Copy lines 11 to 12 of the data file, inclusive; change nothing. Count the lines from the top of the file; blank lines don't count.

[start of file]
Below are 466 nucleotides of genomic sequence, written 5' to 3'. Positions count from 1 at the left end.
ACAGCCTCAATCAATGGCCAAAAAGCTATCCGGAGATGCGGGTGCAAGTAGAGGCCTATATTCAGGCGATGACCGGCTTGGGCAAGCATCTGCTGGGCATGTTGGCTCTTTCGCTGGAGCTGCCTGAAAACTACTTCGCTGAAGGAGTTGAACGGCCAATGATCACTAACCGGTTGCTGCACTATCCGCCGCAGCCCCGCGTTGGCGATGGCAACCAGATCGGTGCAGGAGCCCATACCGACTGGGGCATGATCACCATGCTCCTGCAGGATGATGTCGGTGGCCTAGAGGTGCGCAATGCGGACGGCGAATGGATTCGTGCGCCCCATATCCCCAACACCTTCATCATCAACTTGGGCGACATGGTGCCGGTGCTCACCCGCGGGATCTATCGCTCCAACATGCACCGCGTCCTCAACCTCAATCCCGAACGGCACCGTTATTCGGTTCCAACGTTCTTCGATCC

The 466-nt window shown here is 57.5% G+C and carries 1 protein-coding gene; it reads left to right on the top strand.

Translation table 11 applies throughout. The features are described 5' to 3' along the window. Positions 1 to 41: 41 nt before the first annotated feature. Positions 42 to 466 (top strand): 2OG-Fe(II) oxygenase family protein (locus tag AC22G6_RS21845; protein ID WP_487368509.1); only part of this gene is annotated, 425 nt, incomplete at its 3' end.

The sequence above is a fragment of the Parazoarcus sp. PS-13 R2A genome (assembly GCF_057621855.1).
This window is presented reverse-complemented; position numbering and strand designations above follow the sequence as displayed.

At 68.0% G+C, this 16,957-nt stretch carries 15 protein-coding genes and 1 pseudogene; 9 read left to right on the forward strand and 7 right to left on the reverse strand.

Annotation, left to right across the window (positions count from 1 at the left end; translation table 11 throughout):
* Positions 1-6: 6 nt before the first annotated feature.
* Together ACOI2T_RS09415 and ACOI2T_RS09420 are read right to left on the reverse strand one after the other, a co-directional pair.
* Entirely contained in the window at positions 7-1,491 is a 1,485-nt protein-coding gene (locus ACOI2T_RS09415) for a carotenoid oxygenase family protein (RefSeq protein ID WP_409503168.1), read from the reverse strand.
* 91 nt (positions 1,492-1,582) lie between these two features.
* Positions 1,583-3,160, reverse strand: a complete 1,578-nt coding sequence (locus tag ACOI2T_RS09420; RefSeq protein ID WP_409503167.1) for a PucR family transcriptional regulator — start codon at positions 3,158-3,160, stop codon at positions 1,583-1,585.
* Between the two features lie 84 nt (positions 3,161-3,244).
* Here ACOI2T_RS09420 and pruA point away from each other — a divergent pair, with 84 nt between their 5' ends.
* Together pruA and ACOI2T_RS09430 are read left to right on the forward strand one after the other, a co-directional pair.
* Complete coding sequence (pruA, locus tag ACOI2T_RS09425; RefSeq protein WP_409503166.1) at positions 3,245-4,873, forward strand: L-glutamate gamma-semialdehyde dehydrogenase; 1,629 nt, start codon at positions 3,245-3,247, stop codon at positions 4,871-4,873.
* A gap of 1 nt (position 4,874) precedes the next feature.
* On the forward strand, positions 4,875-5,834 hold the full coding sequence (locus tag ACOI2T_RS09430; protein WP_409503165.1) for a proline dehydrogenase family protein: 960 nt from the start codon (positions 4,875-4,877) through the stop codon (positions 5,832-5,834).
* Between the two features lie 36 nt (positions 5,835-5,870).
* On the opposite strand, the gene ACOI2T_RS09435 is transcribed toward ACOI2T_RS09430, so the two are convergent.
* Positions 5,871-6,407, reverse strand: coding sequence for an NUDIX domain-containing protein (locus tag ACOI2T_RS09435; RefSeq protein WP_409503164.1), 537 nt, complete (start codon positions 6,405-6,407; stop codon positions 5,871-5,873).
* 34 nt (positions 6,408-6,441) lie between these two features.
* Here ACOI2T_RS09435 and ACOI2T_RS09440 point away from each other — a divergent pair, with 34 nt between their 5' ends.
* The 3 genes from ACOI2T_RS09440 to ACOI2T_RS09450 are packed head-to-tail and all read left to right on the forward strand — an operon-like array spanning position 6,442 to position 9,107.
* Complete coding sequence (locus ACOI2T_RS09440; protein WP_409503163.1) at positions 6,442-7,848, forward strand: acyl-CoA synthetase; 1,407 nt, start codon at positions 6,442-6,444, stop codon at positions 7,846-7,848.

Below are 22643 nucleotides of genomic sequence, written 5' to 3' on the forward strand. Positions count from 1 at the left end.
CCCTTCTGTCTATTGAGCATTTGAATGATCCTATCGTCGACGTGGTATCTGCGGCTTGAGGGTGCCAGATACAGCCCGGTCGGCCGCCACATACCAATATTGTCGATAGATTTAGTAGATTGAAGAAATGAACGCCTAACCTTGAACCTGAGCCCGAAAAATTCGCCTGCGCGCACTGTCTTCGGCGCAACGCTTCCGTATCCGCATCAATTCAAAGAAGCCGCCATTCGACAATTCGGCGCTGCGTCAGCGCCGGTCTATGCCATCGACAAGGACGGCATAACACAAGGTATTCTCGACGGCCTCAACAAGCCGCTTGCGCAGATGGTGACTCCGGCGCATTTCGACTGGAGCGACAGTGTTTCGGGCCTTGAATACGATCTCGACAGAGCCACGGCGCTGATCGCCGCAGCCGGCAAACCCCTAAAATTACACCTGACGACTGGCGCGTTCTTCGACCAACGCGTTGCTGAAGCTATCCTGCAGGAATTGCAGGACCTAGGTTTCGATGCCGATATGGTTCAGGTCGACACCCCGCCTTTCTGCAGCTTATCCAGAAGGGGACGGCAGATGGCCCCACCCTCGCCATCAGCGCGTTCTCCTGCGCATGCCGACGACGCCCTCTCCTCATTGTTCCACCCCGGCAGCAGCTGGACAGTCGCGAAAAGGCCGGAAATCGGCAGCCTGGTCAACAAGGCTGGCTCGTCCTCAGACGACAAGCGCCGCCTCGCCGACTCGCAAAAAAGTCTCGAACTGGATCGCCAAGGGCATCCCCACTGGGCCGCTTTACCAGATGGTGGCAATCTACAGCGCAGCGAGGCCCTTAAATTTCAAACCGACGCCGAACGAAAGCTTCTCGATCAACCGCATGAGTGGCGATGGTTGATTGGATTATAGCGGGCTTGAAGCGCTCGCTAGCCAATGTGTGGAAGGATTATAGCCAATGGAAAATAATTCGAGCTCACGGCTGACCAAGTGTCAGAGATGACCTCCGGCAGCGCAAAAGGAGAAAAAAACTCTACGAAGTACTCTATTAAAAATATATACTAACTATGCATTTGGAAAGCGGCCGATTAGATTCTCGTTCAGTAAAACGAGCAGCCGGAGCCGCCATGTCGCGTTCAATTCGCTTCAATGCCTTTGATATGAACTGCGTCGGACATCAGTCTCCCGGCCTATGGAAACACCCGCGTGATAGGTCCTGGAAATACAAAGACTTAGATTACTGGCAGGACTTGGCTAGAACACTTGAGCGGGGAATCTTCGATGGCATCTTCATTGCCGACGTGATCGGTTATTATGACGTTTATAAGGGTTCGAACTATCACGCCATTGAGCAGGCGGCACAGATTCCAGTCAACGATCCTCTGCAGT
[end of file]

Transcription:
* Entirely contained in the window at positions 7-1,491 is a 1,485-nt protein-coding gene (locus ACOI2T_RS09415) for a carotenoid oxygenase family protein (RefSeq protein ID WP_409503168.1), read from the reverse strand.
* 91 nt (positions 1,492-1,582) lie between these two features.